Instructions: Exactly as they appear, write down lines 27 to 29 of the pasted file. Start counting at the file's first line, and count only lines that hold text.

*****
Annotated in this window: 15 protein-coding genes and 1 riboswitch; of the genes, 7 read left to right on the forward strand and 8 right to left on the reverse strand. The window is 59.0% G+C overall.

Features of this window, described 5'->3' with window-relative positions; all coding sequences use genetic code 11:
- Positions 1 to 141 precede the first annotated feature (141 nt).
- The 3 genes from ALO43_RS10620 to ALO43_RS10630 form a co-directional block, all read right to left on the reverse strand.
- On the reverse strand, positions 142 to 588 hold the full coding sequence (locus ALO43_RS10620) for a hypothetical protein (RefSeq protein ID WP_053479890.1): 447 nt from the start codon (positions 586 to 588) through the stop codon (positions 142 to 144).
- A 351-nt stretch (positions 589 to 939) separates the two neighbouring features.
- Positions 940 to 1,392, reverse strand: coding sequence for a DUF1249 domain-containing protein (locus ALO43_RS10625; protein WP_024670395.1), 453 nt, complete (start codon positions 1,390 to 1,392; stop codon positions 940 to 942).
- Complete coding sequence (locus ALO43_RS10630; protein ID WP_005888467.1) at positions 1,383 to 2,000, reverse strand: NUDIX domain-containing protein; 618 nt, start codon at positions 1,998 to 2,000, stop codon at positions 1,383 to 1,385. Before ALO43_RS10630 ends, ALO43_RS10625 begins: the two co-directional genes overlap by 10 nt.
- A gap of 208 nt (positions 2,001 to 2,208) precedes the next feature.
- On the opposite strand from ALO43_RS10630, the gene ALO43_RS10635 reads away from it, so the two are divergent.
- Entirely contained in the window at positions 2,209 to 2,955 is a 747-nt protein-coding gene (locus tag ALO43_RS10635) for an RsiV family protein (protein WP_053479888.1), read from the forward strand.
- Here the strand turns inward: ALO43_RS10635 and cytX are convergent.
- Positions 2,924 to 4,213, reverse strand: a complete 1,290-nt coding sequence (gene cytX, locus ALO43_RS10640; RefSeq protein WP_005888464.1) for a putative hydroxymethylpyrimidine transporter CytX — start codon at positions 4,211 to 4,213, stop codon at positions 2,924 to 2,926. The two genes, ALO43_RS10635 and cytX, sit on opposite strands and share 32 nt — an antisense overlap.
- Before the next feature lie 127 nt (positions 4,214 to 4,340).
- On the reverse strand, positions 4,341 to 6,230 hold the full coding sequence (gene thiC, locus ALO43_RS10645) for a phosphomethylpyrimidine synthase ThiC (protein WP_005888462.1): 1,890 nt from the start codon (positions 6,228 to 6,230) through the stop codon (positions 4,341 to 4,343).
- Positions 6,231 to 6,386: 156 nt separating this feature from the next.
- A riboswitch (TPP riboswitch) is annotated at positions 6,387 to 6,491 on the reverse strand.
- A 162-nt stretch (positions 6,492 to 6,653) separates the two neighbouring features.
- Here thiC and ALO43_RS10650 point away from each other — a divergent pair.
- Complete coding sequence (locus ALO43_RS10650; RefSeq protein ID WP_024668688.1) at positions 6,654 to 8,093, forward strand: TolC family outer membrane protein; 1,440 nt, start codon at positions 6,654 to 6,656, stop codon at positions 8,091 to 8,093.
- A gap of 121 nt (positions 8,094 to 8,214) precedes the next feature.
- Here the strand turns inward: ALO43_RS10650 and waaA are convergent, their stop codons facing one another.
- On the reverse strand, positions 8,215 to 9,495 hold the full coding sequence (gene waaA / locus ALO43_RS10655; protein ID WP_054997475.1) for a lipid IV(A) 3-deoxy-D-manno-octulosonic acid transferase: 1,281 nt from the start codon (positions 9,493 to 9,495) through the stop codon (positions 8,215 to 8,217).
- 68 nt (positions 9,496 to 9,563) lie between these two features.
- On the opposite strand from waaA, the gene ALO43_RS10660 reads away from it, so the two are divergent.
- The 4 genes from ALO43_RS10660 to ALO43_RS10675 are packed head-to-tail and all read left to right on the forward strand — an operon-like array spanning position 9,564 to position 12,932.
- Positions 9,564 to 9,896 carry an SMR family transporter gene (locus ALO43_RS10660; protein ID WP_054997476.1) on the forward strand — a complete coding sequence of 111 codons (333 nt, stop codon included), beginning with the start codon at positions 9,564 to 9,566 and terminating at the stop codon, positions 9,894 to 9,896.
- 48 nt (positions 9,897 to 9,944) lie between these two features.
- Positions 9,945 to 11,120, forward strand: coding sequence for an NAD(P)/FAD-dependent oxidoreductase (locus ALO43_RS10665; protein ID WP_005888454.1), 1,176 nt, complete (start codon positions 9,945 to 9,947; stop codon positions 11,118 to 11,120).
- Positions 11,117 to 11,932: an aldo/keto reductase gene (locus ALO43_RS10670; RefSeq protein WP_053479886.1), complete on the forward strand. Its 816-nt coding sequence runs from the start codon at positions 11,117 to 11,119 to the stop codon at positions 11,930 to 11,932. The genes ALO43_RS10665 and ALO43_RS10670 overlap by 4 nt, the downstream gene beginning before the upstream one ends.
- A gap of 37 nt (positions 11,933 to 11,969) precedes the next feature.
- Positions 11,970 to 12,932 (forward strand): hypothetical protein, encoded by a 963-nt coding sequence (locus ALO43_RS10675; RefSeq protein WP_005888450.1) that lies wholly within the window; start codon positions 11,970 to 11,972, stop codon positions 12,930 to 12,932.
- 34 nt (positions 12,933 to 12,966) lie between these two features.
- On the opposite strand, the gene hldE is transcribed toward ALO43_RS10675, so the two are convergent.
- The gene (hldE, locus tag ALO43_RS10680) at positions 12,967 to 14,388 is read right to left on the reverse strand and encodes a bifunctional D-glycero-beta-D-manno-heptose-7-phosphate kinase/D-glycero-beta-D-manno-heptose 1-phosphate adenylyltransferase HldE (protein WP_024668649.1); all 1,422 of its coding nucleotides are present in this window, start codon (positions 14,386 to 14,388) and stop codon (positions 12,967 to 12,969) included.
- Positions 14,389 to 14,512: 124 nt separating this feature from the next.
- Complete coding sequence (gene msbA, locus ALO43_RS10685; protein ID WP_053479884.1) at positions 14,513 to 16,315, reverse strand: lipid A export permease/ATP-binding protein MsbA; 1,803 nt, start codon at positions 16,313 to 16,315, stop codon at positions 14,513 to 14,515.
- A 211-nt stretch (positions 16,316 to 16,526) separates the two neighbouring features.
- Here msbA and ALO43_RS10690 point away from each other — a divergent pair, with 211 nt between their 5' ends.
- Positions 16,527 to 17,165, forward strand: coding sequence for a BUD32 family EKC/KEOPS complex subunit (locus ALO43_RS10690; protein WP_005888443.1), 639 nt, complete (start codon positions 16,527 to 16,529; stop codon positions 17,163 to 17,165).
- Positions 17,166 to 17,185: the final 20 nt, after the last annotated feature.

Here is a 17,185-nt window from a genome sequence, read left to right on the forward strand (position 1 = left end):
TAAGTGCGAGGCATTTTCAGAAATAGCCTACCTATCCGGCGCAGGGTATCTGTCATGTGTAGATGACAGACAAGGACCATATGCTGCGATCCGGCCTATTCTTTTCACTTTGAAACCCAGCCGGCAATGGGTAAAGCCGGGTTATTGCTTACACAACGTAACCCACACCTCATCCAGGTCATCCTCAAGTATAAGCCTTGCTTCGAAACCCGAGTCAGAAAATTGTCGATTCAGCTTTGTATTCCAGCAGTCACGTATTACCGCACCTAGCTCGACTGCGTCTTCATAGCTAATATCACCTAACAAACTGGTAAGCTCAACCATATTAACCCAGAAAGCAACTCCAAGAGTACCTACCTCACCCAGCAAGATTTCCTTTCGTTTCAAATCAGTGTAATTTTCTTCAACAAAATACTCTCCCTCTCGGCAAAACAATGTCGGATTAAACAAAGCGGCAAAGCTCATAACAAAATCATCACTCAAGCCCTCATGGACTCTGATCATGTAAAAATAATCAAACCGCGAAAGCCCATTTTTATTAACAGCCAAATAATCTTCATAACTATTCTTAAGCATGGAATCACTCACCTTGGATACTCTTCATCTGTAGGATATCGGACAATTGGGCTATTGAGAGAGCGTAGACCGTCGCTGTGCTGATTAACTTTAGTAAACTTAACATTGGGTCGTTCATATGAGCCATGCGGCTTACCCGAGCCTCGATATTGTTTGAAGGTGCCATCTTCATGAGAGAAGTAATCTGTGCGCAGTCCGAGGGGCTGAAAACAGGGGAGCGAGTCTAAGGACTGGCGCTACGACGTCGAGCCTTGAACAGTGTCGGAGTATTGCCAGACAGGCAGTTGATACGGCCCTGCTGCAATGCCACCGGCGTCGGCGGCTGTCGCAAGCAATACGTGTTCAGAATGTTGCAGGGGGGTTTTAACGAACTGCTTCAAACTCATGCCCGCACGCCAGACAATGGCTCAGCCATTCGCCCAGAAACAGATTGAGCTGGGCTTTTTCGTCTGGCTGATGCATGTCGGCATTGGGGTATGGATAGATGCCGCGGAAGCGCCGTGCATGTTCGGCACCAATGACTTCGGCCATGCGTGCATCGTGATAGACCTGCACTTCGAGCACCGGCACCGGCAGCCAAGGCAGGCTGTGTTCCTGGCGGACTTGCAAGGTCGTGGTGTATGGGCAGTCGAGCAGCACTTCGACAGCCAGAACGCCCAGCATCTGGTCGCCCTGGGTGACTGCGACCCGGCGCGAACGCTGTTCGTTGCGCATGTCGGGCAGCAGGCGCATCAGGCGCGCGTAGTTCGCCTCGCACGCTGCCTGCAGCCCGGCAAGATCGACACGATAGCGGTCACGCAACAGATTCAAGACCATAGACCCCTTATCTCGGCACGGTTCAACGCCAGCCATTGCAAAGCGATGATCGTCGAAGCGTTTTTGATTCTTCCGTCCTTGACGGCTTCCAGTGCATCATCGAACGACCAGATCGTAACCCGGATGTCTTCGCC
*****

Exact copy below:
- Positions 9,564 to 9,896 carry an SMR family transporter gene (locus ALO43_RS10660; protein ID WP_054997476.1) on the forward strand — a complete coding sequence of 111 codons (333 nt, stop codon included), beginning with the start codon at positions 9,564 to 9,566 and terminating at the stop codon, positions 9,894 to 9,896.
- 48 nt (positions 9,897 to 9,944) lie between these two features.
- Positions 9,945 to 11,120, forward strand: coding sequence for an NAD(P)/FAD-dependent oxidoreductase (locus ALO43_RS10665; protein ID WP_005888454.1), 1,176 nt, complete (start codon positions 9,945 to 9,947; stop codon positions 11,118 to 11,120).